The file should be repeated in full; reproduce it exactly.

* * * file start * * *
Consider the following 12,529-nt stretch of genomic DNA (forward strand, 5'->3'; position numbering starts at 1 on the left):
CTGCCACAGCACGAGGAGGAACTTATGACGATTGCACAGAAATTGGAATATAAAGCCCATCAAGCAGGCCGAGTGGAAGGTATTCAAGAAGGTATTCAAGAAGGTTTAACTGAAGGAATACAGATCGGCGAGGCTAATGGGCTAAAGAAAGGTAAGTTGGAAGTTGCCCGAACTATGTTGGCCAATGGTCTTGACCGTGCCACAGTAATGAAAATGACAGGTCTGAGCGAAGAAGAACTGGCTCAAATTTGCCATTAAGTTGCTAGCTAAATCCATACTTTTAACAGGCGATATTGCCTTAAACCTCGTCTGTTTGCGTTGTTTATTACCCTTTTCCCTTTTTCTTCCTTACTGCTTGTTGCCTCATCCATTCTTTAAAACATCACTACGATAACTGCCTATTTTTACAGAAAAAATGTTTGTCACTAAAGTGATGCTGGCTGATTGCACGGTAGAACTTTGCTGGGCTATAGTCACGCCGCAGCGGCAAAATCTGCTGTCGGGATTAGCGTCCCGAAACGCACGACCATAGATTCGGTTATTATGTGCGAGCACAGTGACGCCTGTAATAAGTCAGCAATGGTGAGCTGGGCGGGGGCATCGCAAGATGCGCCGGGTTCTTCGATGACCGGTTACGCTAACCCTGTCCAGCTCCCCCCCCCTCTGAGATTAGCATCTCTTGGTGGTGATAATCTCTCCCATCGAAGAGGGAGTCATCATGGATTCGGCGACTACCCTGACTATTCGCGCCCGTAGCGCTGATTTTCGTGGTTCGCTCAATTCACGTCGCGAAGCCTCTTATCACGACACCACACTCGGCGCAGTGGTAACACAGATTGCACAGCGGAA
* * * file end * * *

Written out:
Consider the following 12,529-nt stretch of genomic DNA (forward strand, 5'->3'; position numbering starts at 1 on the left):
CTGCCACAGCACGAGGAGGAACTTATGACGATTGCACAGAAATTGGAATATAAAGCCCATCAAGCAGGCCGAGTGGAAGGTATTCAAGAAGGTATTCAAGAAGGTTTAACTGAAGGAATACAGATCGGCGAGGCTAATGGGCTAAAGAAAGGTAAGTTGGAAGTTGCCCGAACTATGTTGGCCAATGGTCTTGACCGTGCCACAGTAATGAAAATGACAGGTCTGAGCGAAGAAGAACTGGCTCAAATTTGCCATTAAGTTGCTAGCTAAATCCATACTTTTAACAGGCGATATTGCCTTAAACCTCGTCTGTTTGCGTTGTTTATTACCCTTTTCCCTTTTTCTTCCTTACTGCTTGTTGCCTCATCCATTCTTTAAAACATCACTACGATAACTGCCTATTTTTACAGAAAAAATGTTTGTCACTAAAGTGATGCTGGCTGATTGCACGGTAGAACTTTGCTGGGCTATAGTCACGCCGCAGCGGCAAAATCTGCTGTCGGGATTAGCGTCCCGAAACGCACGACCATAGATTCGGTTATTATGTGCGAGCACAGTGACGCCTGTAATAAGTCAGCAATGGTGAGCTGGGCGGGGGCATCGCAAGATGCGCCGGGTTCTTCGATGACCGGTTACGCTAACCCTGTCCAGCTCCCCCCCCCTCTGAGATTAGCATCTCTTGGTGGTGATAATCTCTCCCATCGAAGAGGGAGTCATCATGGATTCGGCGACTACCCTGACTATTCGCGCCCGTAGCGCTGATTTTCGTGGTTCGCTCAATTCACGTCGCGAAGCCTCTTATCACGACACCACACTCGGCGCAGTGGTAACACAGATTGCACAGCGGAA